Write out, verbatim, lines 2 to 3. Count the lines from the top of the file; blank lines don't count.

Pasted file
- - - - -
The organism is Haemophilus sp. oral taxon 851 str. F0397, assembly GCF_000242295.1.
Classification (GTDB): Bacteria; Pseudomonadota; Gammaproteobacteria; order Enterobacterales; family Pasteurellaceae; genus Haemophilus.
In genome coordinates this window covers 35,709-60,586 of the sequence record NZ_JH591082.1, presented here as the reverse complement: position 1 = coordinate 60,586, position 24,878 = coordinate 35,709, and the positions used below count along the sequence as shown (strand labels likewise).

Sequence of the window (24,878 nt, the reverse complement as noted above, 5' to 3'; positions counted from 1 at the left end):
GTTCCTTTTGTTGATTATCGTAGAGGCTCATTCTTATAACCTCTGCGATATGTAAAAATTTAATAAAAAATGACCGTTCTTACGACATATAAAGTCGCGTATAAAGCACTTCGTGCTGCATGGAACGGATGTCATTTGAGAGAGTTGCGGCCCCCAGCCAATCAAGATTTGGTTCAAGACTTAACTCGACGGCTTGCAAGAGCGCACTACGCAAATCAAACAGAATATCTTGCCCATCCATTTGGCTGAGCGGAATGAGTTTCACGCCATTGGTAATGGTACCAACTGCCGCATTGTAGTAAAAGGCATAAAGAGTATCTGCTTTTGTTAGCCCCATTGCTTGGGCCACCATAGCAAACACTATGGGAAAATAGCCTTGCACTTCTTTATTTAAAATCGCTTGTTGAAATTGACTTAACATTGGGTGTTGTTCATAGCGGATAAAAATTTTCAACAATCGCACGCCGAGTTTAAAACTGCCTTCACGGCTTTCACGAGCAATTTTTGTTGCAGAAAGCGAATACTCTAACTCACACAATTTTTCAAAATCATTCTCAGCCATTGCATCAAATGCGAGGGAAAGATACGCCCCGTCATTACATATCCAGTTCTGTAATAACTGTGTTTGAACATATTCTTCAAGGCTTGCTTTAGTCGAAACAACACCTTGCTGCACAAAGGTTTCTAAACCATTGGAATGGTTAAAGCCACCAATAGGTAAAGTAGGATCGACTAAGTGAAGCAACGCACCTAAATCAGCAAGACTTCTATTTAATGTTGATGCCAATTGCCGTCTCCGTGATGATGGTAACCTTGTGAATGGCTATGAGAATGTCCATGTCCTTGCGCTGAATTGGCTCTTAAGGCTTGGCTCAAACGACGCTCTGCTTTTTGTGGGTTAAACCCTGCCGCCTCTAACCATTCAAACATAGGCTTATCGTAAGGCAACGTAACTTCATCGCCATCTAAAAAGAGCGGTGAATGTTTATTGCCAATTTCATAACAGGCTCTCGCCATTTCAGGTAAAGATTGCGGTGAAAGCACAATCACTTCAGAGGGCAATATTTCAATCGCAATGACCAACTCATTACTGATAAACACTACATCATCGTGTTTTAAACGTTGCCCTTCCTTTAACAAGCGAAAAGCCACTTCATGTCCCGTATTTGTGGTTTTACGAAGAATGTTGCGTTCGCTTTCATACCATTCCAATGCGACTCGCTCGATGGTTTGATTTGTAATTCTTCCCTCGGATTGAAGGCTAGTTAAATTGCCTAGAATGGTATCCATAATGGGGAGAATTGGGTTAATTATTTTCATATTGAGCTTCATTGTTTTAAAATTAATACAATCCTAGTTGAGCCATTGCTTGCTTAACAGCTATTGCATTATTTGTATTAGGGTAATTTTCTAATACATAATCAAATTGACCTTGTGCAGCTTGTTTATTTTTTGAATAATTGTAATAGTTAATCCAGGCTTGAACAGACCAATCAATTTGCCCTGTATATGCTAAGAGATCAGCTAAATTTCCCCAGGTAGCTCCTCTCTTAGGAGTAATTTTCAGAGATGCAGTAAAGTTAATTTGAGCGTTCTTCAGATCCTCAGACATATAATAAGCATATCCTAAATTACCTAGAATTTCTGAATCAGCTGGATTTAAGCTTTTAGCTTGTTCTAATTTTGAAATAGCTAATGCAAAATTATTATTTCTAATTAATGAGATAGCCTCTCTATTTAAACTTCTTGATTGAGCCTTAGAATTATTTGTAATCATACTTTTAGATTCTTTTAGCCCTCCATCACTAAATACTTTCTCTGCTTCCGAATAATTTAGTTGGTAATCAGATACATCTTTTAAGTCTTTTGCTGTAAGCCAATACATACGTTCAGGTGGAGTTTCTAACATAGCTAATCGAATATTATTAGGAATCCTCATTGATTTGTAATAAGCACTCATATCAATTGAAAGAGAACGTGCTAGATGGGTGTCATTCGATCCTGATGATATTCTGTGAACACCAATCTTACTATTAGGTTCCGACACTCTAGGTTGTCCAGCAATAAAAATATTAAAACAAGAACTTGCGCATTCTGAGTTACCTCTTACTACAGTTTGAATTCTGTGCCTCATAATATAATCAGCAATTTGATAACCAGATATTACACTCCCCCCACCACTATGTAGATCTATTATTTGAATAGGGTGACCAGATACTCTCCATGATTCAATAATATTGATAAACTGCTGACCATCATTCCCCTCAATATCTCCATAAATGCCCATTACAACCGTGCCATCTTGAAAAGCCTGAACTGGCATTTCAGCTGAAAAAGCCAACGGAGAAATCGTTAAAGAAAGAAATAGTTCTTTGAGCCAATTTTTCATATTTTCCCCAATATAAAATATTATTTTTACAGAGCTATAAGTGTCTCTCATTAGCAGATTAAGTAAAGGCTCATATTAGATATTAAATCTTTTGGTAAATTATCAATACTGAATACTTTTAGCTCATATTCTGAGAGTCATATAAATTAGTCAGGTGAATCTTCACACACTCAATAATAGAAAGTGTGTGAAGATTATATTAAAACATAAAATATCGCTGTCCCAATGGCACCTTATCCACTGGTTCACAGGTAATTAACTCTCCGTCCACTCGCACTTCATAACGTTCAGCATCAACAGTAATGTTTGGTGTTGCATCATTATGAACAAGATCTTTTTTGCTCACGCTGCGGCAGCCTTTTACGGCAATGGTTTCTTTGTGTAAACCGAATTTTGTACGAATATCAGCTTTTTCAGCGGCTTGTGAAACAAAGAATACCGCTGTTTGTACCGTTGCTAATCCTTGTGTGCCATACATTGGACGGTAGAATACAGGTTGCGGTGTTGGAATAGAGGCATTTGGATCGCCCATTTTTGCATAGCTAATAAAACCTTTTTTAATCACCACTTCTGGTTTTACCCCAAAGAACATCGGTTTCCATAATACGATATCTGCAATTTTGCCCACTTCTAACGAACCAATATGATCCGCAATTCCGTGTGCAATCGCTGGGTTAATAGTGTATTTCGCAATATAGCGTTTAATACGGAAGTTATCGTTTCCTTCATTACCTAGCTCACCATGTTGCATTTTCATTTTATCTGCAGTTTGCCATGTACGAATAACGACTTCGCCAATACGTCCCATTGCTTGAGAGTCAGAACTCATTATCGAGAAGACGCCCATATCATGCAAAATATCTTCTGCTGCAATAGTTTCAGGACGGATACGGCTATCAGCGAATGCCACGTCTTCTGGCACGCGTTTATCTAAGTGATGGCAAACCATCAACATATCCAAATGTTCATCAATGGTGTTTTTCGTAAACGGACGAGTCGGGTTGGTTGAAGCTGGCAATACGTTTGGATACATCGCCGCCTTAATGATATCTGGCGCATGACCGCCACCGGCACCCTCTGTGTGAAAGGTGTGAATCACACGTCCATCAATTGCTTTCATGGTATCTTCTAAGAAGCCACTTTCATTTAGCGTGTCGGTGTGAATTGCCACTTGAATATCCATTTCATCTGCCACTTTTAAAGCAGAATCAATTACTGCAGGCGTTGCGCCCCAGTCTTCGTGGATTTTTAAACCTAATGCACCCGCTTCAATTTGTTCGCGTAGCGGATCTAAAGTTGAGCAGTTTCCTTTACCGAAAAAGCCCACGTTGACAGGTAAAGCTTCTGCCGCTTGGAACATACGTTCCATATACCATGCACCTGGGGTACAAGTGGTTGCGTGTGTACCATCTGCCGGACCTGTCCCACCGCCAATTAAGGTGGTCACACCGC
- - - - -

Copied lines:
Classification (GTDB): Bacteria; Pseudomonadota; Gammaproteobacteria; order Enterobacterales; family Pasteurellaceae; genus Haemophilus.
In genome coordinates this window covers 35,709-60,586 of the sequence record NZ_JH591082.1, presented here as the reverse complement: position 1 = coordinate 60,586, position 24,878 = coordinate 35,709, and the positions used below count along the sequence as shown (strand labels likewise).